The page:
Well, two screen doors later (and the third with a hole in it that we just didn't care about anymore), I started to see that whoever we gave her to would really have to stay on their toes to keep her happy.  She had separation anxiety to the point where she would demolish anything in her way to get her back to the loving family she had just found, and she was built in just the right way to have tons of energy, she is like the energizer bunny!  So unlike my last Aussie, she needed to run off her energy and a nice walk wouldn't cut it.  She was also extremely smart, which meant that whoever got her had to be able to stay one step ahead of her...
Needless to say, I found myself worrying that she would end up being too much of a handful for anyone else to handle, despite her sweet disposition.  So I caved in, and instead of getting a dog that would make me look smart, I wound up with one that would help me grow and teach me instead.  Being very smart means that she tends to get bored easily, so even though she hates to not be with us at all times, if I put her out in the backyard for even five minutes unattended  and she sees something she thinks she wants, she is so slenderly built and so small, that she can slip under the fence, or to the side of it.  Those gates that you can buy at the pet store to keep your dog out of a room?  That's right, she can slip between the bars.  Sounds amazing unless you have met my parent's dog. 
This is Frodo, he is a lab-border collie mix that weighs around 55 pounds.  He was the escape artist extraordinaire! He slipped through a missing fence slat that was only 4-5 inches at the most.  He did get stuck when he tried to get his hips through though.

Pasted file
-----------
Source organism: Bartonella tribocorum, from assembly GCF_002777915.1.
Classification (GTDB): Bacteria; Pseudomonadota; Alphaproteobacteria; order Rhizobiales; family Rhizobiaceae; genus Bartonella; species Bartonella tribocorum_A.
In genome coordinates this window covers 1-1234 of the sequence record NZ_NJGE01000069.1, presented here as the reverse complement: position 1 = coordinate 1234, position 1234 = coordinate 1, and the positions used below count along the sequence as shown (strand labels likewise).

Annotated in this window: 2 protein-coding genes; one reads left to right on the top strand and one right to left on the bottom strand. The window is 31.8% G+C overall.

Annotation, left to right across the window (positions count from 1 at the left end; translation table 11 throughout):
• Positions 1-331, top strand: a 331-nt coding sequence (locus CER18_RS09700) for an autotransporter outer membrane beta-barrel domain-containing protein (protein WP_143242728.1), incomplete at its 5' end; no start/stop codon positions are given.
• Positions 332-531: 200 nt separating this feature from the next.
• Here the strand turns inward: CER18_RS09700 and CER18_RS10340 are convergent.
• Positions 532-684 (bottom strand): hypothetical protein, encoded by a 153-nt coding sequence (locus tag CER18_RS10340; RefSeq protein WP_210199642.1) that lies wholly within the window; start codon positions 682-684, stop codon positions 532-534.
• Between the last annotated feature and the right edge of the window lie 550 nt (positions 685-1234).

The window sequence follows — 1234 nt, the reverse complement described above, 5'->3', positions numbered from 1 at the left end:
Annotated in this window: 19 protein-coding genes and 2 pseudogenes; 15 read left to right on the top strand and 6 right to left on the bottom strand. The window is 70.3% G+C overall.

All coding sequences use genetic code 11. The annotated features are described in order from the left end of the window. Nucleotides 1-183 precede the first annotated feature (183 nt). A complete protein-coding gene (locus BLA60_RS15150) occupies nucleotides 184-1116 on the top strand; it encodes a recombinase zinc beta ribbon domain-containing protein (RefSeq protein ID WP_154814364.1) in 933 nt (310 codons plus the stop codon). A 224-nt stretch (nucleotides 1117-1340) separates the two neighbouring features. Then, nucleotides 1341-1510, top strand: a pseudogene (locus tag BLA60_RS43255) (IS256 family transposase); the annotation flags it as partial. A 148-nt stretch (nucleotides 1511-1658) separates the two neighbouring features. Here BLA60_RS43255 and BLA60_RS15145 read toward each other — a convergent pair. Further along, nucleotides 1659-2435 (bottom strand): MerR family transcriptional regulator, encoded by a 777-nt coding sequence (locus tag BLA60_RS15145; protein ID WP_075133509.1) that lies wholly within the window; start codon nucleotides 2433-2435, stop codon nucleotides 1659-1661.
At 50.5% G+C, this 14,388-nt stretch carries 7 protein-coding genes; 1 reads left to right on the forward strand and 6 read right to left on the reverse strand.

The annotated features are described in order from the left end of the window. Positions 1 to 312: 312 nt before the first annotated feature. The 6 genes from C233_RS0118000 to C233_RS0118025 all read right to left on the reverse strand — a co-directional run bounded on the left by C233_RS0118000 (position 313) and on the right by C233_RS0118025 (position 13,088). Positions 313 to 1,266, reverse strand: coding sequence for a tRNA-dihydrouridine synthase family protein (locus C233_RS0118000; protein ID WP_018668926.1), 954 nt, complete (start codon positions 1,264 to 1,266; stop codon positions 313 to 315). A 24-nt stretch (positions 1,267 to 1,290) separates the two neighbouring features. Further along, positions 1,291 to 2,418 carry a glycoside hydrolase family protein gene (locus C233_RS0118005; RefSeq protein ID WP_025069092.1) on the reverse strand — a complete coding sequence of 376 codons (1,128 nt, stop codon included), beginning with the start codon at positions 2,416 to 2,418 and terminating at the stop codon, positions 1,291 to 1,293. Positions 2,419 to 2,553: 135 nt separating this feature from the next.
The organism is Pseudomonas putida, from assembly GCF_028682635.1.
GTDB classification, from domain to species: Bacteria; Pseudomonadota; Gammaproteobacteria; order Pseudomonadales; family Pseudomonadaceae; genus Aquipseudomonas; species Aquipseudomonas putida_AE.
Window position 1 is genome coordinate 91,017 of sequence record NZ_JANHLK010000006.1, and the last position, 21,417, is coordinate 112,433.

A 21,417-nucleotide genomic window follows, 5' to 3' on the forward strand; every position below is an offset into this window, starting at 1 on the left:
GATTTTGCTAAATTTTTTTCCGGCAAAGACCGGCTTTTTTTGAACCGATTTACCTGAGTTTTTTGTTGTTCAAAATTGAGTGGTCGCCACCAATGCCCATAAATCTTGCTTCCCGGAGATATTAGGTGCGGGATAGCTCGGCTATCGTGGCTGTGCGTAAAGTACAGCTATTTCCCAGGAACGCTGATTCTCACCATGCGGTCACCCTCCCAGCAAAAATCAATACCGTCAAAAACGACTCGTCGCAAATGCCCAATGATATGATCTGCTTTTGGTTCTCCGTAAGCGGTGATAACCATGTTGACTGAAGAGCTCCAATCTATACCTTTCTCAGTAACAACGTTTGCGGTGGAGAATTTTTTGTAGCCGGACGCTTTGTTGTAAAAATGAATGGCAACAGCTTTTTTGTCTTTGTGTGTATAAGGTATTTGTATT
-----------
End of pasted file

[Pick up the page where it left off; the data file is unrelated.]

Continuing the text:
So anyway, here we are now in Newberg, Oregon. 
I have had to re-potty train her at the new house, fix the fence about a dozen times (always after she has escaped to chase a squirrel, or whatever else strikes her fancy), and have a constant supply of frozen dog treats to keep her busy when I can't take her out for a run.  To her credit (and mine), she does always come running back from wherever she has gone when I call her.  She barks at our kind neighbors, and even nipped a kid once when I had to walk to the school to pick up my kids (she was very stressed and overwhelmed with all the kids that came pouring out of the school. I was just trying to get her some exercise so she wouldn't have as many problems at home.)  So here's to my teacher, I only hope that by the time she leaves me, that I have learned more than she has, and that she doesn't leave prematurely due to any neglect on my part.  So whoever you see with a dog that may not be acting perfect, remember we are all here learning something new, no one is perfect, and sometimes, that's the best way to have it.


  1. We love you and Roxy. We miss you!

  2. I exactly got what you mean, thanks for posting. And, I am too much happy to find this website on the world of Google. Lab Puppies for sale North Carolina

  3. I am impressed. I don't think Ive met anyone who knows as much about this subject as you do. You are truly well informed and very intelligent. You wrote something that people could understand and made the subject intriguing for everyone. Really, great blog you have got here. how to train your dog